My son would be turning 20 this month. He was due on December 15, 1996. But in June of 1996, when I was entering the second week of my second trimester, I had a miscarriage — in medical terms, a spontaneous abortion — while preparing to deliver a paper at a prestigious women’s history conference a thousand miles from home.
The grief I felt over my miscarriage was accompanied by a sense that there was no space for my pain. You’ll find plenty of “congratulations, you’re expecting!” or “you have a new bundle of joy” cards at the local stationery store. But condolence cards for pregnancy loss are hard to find.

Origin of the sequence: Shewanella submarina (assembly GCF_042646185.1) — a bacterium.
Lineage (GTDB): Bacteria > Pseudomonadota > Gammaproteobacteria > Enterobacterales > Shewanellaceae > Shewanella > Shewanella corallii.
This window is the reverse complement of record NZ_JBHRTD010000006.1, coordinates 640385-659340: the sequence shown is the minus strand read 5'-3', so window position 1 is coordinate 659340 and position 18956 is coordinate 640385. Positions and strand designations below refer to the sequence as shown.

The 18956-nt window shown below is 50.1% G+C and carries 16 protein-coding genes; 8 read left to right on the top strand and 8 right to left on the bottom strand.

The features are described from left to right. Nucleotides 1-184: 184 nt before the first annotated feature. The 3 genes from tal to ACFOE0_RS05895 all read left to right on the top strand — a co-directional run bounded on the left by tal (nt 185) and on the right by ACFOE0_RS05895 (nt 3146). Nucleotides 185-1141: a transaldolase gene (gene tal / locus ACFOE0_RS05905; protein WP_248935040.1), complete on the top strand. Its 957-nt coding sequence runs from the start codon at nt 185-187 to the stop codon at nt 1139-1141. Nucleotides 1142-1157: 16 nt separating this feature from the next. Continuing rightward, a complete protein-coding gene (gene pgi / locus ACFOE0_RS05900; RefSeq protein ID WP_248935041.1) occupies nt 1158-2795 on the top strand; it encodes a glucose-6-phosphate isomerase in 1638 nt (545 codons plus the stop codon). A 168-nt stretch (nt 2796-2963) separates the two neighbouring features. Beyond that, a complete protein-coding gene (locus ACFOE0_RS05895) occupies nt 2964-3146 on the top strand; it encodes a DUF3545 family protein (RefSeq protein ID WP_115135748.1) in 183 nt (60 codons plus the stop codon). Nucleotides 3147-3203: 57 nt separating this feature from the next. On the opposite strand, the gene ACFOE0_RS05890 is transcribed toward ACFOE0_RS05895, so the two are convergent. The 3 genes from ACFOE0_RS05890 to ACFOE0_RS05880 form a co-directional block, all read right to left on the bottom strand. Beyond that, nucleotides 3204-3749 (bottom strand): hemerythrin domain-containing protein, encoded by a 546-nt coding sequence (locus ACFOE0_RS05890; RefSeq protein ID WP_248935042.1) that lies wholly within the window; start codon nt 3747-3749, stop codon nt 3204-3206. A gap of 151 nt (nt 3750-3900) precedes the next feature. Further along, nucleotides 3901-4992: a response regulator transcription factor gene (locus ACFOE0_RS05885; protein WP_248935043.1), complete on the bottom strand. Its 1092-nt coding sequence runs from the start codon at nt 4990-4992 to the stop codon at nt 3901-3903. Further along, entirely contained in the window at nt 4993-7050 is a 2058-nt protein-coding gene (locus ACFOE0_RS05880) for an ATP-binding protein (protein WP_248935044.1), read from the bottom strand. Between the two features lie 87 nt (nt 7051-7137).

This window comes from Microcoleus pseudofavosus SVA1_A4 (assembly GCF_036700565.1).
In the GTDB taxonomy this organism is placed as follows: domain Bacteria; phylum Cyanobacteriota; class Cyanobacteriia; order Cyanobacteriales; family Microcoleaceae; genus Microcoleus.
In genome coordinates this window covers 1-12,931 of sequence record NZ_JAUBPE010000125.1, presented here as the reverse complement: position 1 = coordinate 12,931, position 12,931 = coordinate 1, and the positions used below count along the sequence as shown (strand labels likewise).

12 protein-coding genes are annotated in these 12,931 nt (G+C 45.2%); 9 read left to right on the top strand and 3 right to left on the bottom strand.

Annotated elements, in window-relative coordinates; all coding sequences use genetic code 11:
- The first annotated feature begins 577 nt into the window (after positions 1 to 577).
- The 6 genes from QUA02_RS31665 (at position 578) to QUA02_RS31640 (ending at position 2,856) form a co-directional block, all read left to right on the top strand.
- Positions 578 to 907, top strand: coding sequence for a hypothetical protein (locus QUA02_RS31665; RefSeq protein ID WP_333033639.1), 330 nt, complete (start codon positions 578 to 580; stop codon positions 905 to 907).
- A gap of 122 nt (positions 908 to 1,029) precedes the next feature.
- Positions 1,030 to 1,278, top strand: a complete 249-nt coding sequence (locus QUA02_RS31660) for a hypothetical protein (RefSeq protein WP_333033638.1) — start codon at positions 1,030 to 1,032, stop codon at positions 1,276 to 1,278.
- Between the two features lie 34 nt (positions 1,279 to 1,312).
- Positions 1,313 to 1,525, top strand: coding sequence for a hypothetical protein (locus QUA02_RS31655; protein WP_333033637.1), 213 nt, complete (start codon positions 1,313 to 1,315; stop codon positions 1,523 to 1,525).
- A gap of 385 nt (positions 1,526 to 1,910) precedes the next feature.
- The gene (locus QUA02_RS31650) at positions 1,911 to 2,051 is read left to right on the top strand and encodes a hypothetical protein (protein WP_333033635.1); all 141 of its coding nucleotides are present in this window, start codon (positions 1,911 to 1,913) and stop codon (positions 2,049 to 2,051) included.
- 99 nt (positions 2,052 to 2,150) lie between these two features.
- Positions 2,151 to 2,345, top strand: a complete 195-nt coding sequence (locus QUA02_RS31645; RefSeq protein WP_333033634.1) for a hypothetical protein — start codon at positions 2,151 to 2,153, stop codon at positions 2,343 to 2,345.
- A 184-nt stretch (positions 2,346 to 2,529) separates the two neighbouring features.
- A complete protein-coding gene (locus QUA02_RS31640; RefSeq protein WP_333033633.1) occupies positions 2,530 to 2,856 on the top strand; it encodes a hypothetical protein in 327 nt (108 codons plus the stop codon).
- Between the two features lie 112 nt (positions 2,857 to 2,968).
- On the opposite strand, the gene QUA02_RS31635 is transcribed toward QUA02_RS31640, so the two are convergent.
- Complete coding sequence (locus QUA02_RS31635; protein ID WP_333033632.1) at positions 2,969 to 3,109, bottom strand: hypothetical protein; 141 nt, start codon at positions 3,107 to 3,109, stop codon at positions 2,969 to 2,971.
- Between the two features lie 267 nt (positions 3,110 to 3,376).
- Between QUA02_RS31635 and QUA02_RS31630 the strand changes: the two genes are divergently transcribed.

That’s probably because miscarriage is not a loss that people feel comfortable commenting upon. Ours is a culture that has no ritual for acknowledging the loss of a pregnancy. When I spoke at a Unitarian church about my miscarriage during a Mother’s Day service, word got back to me that many women appreciated my honesty. A large number of men, however, did not understand why I felt a need to talk about it, and certainly not on Mother’s Day.